Can you splice anchor chain via proper welding?

Discussion in 'General Discussion' started by mobocracy, May 21, 2018.

  1. mobocracy

    mobocracy Member

    233
    Jun 29, 2014
    United States
    310 Sundancer
    350 Mag & Bravo III
    And by proper welding, I mean done by somebody who understands welding and not some hobbyist who has a garage setup. I have a new length of chain coming for replacing the rode-and-chain setup I have and it pains me to have 35' (25' original, 10' test length for evaluating windlass feed) as basically junk/"backup" clutter.

    I get mixed results on this -- some people have said "no way, nobody will do it" and other places I have read that done properly it's fine.

    I don't know welding to know whether this is "safe" or whether the weld substantially derates the chain's strength. It sure seems like lots of stuff is welded properly and it holds up, plus aren't chain links themselves welded?
     
  2. bobeast

    bobeast Dance the Tide SILVER Sponsor

    367
    Oct 22, 2017
    Isleton, CA
    2002 310DA
    350 MPI w/V-drives
    If you figure ~$5 / ft. you're talking $175. If (to keep the math simple) you figure $25 to have it welded. you're saving a whopping $150. Do you really want to risk a single bad link for the sake of $150?
     
  3. mobocracy

    mobocracy Member

    233
    Jun 29, 2014
    United States
    310 Sundancer
    350 Mag & Bravo III
    The crux of the matter is what kind of risk is it exactly?

    I know jack about welding or what the "right" way to do this would be, but if I had to do it I would assume you would cut out part of the straight part of the link and then weld it back in. Most of the stress would seem to be borne by the round part of the links, so even if a weld joint failed, you'd need the link member to bend out to break the chain.

    If some guy who knows welding tells me its stupid, I totally wouldn't do it and frankly, the monumental headache for me of finding a guy who can do this right (skill and knowledge of welded joints plus some knowledge of chains) isn't worth it to begin with.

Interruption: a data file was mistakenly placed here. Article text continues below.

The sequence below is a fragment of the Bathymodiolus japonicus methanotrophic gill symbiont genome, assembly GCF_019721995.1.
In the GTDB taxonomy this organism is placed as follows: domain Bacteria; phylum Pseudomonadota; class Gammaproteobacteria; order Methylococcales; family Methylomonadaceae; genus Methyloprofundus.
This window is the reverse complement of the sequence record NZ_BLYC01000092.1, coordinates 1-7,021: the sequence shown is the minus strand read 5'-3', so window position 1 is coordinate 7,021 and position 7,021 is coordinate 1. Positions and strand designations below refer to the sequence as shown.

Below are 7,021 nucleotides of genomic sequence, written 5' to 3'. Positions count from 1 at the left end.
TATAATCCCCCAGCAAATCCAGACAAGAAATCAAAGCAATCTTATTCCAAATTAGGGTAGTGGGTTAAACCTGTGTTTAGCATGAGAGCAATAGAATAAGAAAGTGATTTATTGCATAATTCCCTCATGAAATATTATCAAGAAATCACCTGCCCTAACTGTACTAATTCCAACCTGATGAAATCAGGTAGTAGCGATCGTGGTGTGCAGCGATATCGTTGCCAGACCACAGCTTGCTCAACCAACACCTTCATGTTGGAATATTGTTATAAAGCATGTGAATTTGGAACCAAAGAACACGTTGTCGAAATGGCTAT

But now knowing what the risk is and whether it can be done at all is bugging me. I keep thinking that there must be an awful lot of spliced chain out there, but perhaps its all done by people with PhDs in chain splicing using special welding techniques and materials and only on chains with proof strength some multiple of what the working load actually is and a ton of experience proof-testing their techniques and materials.
     
  4. wayne0

    wayne0 Member

    285
    May 4, 2014
    Newburyport, Ma.
    2000 340 Sundancer
    Twin 7.4 ltr.V-drives
    Ever hear of a "monkey link"?
     
  5. Yorkshirelad

    Yorkshirelad New Member

    27
    Oct 21, 2017
    340 Searay 86
    454 Mercruisers with v drives
    Ray-marine radar and gps
    454 mercruisers
    When welding high tensile steel chain there are number of concerns.
    1. Without proper pre heat and post heat the welded area will be brittle.
    2. Correct weld preparation ie root angles and correct welding rods, current amperage for the HAZ (heat affected Zone).
    3. TIG welding would be the best process, more control and very precise.
    4. My advice don’t weld the chain.
     
  6. my3sons

    my3sons Well-Known Member SILVER Sponsor

    Feb 24, 2009
    Upstate NY (lake Erie)
    2004 400DB, Onan 9 kw Gen, Highfield RIB,
    Cummins 6CTA
    It can be done, but...For the length of chain you're talking, use the 10 footer on your stern anchor and some day you'll find a use for the other piece.
    It used to be that some chain suppliers would weld an oversize link onto the end of a rode to accommodate shackles with larger pins in order to more evenly match shackle WLL strengths to that of the high test chain, but today's alloy shackles can closely match up with the chain strength so I don't think it is very common anymore.
     
  7. importmonkey

    importmonkey Opinionated Member SILVER Sponsor GOLD Sponsor

    702
    Jul 9, 2015
    Middle River, MD
    2007 44 Sundancer
    QSC 500s
    Last edited: May 21, 2018
  8. bobeast

    bobeast Dance the Tide SILVER Sponsor

    367
    Oct 22, 2017
    Isleton, CA
    2002 310DA
    350 MPI w/V-drives
  9. Blueone

    Blueone Active Member SILVER Sponsor

    832
    Jan 24, 2007
    St Clair Shores, Michigan
    2004 420 Sundancer
    Cummins 6CTA 450's
    Yes you can weld a link ..when done properly the weld is stronger than the steel... Call around to some local fab shops and explain what your looking for..
     
  10. Thornton69